The new rudeness is silence.
I first became aware of this during the dot.com bust of 2000, when I was working as a marketing executive for an Internet software startup in San Francisco. This was one of those companies, still very much in evidence, that was run by men under thirty-years-old whose background was in the computer sciences and the Internet. They worked eighty-hour weeks regularly. Their favorite cuisine was cold pizza washed down with warm Coke, and they were barely capable of spoken language. They dressed like skateboarders.
Few had any manners. The founder and CEO of the company for which I was working — as a marketing executive responsible for selling the product to Fortune 500 companies — was a young German who had cut his business teeth in Silicon Valley, at one of the very large computer equipment companies. He had no personality, but he had invented what appeared to me to be a very good software product. The trouble was that his rudeness, characterized by his silence in response to the pesky questions of employees, and his silence during sales or marketing presentations to clients, added tremendous weight to the effort to sell the product. Marketing and sales, he sniffed — silently — were beneath him.
Many such have made millions in their start-up business endeavors, and I, who had devoted a career to working in corporations, was smitten with the idea of stock options and the probable millions that I would make too. So, putting my suits and neckties in the closet, I too took to Levis, although I drew the line at warm Coke.
I retained one other habit that I could not shake. I had good manners.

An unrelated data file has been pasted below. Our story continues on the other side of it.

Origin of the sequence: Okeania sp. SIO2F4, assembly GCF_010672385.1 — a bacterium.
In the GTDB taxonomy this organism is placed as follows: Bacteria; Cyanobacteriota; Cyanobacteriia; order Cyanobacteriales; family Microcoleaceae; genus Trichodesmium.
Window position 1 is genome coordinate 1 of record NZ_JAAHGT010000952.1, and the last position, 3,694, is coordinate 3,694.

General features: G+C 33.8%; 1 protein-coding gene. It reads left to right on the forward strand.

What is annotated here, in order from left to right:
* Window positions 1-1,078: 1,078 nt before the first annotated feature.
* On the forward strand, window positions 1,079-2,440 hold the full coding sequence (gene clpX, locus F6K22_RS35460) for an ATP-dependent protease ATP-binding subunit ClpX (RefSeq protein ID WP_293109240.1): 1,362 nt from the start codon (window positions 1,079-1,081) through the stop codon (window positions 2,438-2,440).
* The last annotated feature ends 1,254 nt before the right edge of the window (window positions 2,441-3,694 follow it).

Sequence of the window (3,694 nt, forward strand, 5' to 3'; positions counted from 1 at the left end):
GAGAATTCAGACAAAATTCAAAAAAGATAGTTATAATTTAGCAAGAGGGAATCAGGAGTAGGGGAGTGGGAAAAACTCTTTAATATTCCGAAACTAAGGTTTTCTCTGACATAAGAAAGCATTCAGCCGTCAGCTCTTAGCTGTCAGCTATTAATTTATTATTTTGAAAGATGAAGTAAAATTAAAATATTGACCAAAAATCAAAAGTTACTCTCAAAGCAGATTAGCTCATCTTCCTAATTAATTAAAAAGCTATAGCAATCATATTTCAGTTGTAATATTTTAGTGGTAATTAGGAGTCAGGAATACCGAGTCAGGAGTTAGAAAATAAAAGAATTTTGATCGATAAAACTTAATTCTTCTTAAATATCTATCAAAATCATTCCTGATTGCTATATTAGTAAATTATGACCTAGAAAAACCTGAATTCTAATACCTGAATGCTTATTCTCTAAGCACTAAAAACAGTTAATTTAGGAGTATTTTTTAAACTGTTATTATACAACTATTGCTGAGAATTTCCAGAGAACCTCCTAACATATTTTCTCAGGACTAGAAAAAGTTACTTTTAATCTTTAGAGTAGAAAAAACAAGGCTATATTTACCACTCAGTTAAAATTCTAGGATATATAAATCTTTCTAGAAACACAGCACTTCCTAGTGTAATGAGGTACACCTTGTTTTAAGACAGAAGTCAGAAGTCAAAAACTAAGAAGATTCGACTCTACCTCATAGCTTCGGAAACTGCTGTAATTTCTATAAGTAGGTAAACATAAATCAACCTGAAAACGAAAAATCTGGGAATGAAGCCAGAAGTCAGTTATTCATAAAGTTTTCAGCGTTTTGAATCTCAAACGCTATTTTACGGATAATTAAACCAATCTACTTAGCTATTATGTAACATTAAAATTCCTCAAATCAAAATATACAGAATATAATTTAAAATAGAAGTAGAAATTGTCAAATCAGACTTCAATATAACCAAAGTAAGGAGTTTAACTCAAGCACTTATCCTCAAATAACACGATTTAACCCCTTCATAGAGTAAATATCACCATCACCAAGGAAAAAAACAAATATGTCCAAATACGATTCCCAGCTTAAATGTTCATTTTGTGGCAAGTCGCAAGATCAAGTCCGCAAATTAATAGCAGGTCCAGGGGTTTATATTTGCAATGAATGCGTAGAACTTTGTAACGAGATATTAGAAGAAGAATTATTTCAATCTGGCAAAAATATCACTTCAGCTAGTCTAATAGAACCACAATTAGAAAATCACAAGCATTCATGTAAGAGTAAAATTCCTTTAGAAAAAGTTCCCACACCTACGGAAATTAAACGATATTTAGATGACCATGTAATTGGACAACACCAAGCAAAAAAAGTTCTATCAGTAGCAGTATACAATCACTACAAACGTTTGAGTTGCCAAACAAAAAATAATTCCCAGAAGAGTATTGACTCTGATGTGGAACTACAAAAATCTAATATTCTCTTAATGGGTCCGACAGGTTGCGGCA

I always returned phone calls. I was considerate of my clients and their real wishes. I did not bully people in order to make the sale. When I emailed someone, I used full sentences, full words, full thoughts. Above all, when asked for an opinion, I gave it, expecting that, since my opinion was being sought, it would be considered.
But I often felt that my manners rendered me beneath contempt by those who ran this company. I was considered old-fashioned, too genteel for my own good, and not decisive enough. My manners were responded to with impatient silence, as though I would never, ever get to the point.
I left that company, the last I ever worked for, six months before it went under to the tune of sixteen million dollars in venture capital investment. The CEO left for New Zealand the day after the failure, I expect silently, and as far as I know has not visited the United States since.
Once I left business myself — in order to write full time — I figured that this new rudeness would also be left behind. But no. I’ve come to understand a subtle variant of the new rudeness, which is not based on the need for business dominance, but rather is being accepted in social circles as the new way of being polite.
Here are a few instances… You issue an invitation to friends to join you for a weekend in the mountains, and they simply don’t respond. You leave a voicemail asking someone to call you back, and he doesn’t. So you ask again, and he doesn’t, again. A long-term friend no longer returns your voicemails, and will give no explanation for why, other than a friendly avowal that there’s nothing wrong at all, followed by continuing long silence. Or your friends email you, inviting you for a weekend in the mountains, and you respond right away that you’d love to join them, “What can I bring?” etc., etc., and there is no more information offered. The invitation is forgotten or ignored by the people who issued it, and the matter is never brought up again.